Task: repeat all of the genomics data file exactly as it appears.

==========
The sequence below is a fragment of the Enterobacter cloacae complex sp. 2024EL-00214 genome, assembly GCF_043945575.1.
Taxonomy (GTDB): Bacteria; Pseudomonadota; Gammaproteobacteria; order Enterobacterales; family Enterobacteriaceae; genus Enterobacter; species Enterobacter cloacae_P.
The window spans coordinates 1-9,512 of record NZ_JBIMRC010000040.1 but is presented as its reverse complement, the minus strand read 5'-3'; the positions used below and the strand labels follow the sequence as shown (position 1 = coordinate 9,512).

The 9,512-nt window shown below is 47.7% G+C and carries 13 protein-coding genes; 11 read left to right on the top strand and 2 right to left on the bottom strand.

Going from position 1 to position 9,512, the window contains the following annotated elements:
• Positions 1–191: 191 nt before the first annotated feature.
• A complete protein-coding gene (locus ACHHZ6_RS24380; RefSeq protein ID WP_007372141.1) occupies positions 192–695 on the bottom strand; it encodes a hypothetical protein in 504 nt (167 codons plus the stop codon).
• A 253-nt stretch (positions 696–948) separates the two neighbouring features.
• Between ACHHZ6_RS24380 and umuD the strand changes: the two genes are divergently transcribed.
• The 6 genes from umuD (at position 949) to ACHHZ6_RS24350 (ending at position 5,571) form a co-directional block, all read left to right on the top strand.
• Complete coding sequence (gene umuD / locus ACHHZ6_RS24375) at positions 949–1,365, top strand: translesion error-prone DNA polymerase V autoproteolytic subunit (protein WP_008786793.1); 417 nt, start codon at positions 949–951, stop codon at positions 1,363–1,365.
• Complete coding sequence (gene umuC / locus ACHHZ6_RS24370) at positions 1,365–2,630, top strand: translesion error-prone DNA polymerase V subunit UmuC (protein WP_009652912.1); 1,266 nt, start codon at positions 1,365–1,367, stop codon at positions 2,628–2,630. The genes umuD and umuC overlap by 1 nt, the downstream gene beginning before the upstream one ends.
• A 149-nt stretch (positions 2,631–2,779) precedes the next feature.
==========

The sequence below is a fragment of the Enterobacter cloacae complex sp. 2024EL-00214 genome, assembly GCF_043945575.1.
Taxonomy (GTDB): Bacteria; Pseudomonadota; Gammaproteobacteria; order Enterobacterales; family Enterobacteriaceae; genus Enterobacter; species Enterobacter cloacae_P.
The window spans coordinates 1-9,512 of record NZ_JBIMRC010000040.1 but is presented as its reverse complement, the minus strand read 5'-3'; the positions used below and the strand labels follow the sequence as shown (position 1 = coordinate 9,512).

The 9,512-nt window shown below is 47.7% G+C and carries 13 protein-coding genes; 11 read left to right on the top strand and 2 right to left on the bottom strand.

Going from position 1 to position 9,512, the window contains the following annotated elements:
• Positions 1–191: 191 nt before the first annotated feature.
• A complete protein-coding gene (locus ACHHZ6_RS24380; RefSeq protein ID WP_007372141.1) occupies positions 192–695 on the bottom strand; it encodes a hypothetical protein in 504 nt (167 codons plus the stop codon).
• A 253-nt stretch (positions 696–948) separates the two neighbouring features.
• Between ACHHZ6_RS24380 and umuD the strand changes: the two genes are divergently transcribed.
• The 6 genes from umuD (at position 949) to ACHHZ6_RS24350 (ending at position 5,571) form a co-directional block, all read left to right on the top strand.
• Complete coding sequence (gene umuD / locus ACHHZ6_RS24375) at positions 949–1,365, top strand: translesion error-prone DNA polymerase V autoproteolytic subunit (protein WP_008786793.1); 417 nt, start codon at positions 949–951, stop codon at positions 1,363–1,365.
• Complete coding sequence (gene umuC / locus ACHHZ6_RS24370) at positions 1,365–2,630, top strand: translesion error-prone DNA polymerase V subunit UmuC (protein WP_009652912.1); 1,266 nt, start codon at positions 1,365–1,367, stop codon at positions 2,628–2,630. The genes umuD and umuC overlap by 1 nt, the downstream gene beginning before the upstream one ends.
• A 149-nt stretch (positions 2,631–2,779) precedes the next feature.